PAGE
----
While doing the dishes I paused to watch a blackbird. He was sitting on the grass, beak agape with his wings and tail spread out, basking in the sunshine, occasionally preening the odd feather. (Yes, another suuny day - they alternate between non-stop rain and hot sun!).
So I took a leaf from his book and went and sat on the doorstep among the flowers and the bees.
I pndered on how odd it is that this can be hard to do. Just being I mean - given that we are human be-ings.
Once past childhood we may have to re-learn it with classes and courses on meditation and mindfulness.
I sat there trying not to think of my to-do list and found that if I counted my blessings instead I could quieten my mind and more readily just be...
I have a doorstep!
I have a house
The sky is blue
It's not raining
The bees love my flowers
I love my flowers
I have peace. No-one is threatening me
A machine is washing my bedlinen as I sit here
The music of Bach is drifting through my home
I got a lovely message from a friend
I have friends
I can pay my bills
I have a kitchen full of good food
This is a paradise moment
You get the idea...I probably came up with 50 or so. I could easily come up with 100.
Of course then I began to compose a blog post and think about taking some photographs, but I did all that from a place of real relaxation and pure pleasure.
What works for you?
And don't you just love your freshly changed bed? Blessed indeed.
..and in spite of rain all day today!
in yesterday's warm sunshine the hedges, grass, path to the shore and two of the meadow areas got cut at last.
Congratulations to Grace who has completed the 95 mile West Highland Way here in Scotland. I am meeting her on Monday to hear all about it!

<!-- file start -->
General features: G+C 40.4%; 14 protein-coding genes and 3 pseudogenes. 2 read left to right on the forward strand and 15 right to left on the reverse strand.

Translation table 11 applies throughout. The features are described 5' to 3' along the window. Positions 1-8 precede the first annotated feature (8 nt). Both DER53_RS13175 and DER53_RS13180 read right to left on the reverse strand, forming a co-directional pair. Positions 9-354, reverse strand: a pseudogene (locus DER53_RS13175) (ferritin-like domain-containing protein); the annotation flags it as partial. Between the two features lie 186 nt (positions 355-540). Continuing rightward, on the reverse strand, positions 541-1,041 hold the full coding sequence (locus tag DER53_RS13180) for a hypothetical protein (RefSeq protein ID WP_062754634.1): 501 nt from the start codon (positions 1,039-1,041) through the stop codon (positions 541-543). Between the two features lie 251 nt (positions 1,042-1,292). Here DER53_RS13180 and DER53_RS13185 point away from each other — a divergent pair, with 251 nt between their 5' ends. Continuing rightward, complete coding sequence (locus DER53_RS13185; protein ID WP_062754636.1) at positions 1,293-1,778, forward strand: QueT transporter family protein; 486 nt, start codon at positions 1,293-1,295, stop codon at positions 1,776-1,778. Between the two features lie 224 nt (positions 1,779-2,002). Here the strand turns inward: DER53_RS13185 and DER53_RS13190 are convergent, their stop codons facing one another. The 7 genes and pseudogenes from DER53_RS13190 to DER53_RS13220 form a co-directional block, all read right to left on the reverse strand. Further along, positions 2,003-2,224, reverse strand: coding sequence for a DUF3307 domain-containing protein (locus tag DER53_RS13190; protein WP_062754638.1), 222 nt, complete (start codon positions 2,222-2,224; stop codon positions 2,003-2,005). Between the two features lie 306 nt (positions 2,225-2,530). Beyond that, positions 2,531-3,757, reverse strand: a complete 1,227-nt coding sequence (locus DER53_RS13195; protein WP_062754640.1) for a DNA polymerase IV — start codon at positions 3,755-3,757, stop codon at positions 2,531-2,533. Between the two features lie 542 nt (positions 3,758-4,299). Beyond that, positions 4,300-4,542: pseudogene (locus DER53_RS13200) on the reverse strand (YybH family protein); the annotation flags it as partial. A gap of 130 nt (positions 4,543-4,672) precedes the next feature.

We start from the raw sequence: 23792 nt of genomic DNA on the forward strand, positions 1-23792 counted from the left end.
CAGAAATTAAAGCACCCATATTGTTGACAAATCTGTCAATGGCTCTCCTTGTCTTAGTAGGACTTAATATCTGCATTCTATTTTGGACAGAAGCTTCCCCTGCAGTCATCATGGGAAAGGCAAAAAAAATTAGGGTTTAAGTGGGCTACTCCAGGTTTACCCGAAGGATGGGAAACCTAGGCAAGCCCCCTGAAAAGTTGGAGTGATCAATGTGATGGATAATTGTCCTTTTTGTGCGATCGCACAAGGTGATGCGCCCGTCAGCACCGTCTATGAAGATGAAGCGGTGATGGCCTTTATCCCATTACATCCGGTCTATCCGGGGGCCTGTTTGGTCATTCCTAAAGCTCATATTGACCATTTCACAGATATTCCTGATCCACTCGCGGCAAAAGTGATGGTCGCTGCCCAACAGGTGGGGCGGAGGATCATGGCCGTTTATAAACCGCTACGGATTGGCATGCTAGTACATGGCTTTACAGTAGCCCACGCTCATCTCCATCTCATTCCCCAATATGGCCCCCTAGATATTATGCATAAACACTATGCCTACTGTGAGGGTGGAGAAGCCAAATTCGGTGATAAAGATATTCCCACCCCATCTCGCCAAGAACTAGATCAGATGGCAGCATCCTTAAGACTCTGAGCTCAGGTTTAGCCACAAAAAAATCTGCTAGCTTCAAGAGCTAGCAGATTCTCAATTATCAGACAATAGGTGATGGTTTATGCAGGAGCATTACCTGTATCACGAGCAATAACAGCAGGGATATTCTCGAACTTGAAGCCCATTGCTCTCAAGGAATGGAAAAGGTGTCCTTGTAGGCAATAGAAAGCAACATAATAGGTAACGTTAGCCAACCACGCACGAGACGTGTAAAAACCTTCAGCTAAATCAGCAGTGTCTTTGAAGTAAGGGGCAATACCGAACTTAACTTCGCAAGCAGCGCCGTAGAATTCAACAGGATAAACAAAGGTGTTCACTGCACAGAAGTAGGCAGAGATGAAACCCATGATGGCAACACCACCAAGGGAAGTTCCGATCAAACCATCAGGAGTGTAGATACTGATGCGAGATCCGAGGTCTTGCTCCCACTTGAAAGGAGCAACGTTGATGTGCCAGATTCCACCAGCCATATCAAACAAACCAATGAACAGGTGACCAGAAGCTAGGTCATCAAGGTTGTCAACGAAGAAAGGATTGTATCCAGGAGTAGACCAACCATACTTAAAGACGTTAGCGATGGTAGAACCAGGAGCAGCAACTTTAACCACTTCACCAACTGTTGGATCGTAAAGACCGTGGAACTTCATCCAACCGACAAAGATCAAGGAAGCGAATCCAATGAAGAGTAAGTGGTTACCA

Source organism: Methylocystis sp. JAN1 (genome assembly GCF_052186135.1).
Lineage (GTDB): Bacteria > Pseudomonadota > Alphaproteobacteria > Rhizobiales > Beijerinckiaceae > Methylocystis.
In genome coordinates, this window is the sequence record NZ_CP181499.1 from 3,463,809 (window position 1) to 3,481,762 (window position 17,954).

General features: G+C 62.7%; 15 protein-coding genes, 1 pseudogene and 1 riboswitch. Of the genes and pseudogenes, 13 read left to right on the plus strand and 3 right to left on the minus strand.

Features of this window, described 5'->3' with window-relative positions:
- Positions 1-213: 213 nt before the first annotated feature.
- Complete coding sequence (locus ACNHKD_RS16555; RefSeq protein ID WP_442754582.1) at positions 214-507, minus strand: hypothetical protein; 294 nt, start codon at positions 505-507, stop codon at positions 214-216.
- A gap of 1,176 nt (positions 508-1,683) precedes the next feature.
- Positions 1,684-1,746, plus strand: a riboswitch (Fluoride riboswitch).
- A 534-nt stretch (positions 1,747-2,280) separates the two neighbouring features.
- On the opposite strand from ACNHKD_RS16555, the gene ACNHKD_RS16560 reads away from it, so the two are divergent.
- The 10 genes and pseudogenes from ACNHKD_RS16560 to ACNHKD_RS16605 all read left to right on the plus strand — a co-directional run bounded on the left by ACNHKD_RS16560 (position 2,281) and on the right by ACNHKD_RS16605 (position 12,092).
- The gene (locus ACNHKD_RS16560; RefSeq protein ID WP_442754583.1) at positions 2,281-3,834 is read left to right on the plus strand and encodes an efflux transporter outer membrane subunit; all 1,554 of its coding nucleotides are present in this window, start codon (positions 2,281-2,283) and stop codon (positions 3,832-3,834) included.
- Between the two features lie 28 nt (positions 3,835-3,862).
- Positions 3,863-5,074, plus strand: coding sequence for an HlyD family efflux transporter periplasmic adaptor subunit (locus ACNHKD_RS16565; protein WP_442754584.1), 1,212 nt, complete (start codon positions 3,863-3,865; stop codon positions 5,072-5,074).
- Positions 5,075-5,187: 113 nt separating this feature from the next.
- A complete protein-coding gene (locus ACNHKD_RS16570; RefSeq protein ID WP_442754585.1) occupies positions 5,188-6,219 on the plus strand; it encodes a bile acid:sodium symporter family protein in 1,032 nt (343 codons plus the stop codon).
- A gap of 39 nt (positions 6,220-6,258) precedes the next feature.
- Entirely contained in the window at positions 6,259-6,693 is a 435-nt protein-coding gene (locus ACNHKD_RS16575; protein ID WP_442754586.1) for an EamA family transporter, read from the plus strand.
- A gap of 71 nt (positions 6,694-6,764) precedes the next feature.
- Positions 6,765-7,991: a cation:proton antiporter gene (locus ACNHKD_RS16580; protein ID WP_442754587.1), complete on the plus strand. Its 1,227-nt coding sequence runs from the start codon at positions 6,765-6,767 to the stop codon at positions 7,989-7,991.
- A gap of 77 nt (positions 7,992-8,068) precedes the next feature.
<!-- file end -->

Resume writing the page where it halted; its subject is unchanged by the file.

Angela and Swissrose who live in different parts of Switzerland met for coffee and sent me a happy photo. Both bloggers and commenters here, they met through this blog. Made me smile all day - thank you both! (Angela I couldn't find a link to your old blog but if you'd like to link us to it could you do so in the comments?)
Lynne has opened registration for her new course on Choosing the Poetic Life, with the enticing title Catch The Whispers. Read about it here.
The Scottish Sculpture Park at Colintraive on Argyll's Secret Coast is well worth a visit for it's stunning setting and intruiging sculptures.
More about the Sculpture Park tomorrow...
I can't quite get yesterday morning at the Rock Cafe out of my mind.
I was there about 8.15, between buses (it is right at the bus and ferry terminal) and had the unhealthiest breakfast I have had in a long time to fill the hour and a quarter till my next bus. At first I couldn't decide whether I liked it or not, but it was clean and cheerful. The man and woman working there greeted all the customers - quite a few people bought food to take away - by name.
'The usual?' they asked.
And 'How are you this morning?'
It is so entirely without pretension.
It could have been 1940, or 1960, or 2019
The menu may not have changed in all that time.
White bread fried, white bread toasted and buttered and a fried egg with a good strong cup of tea.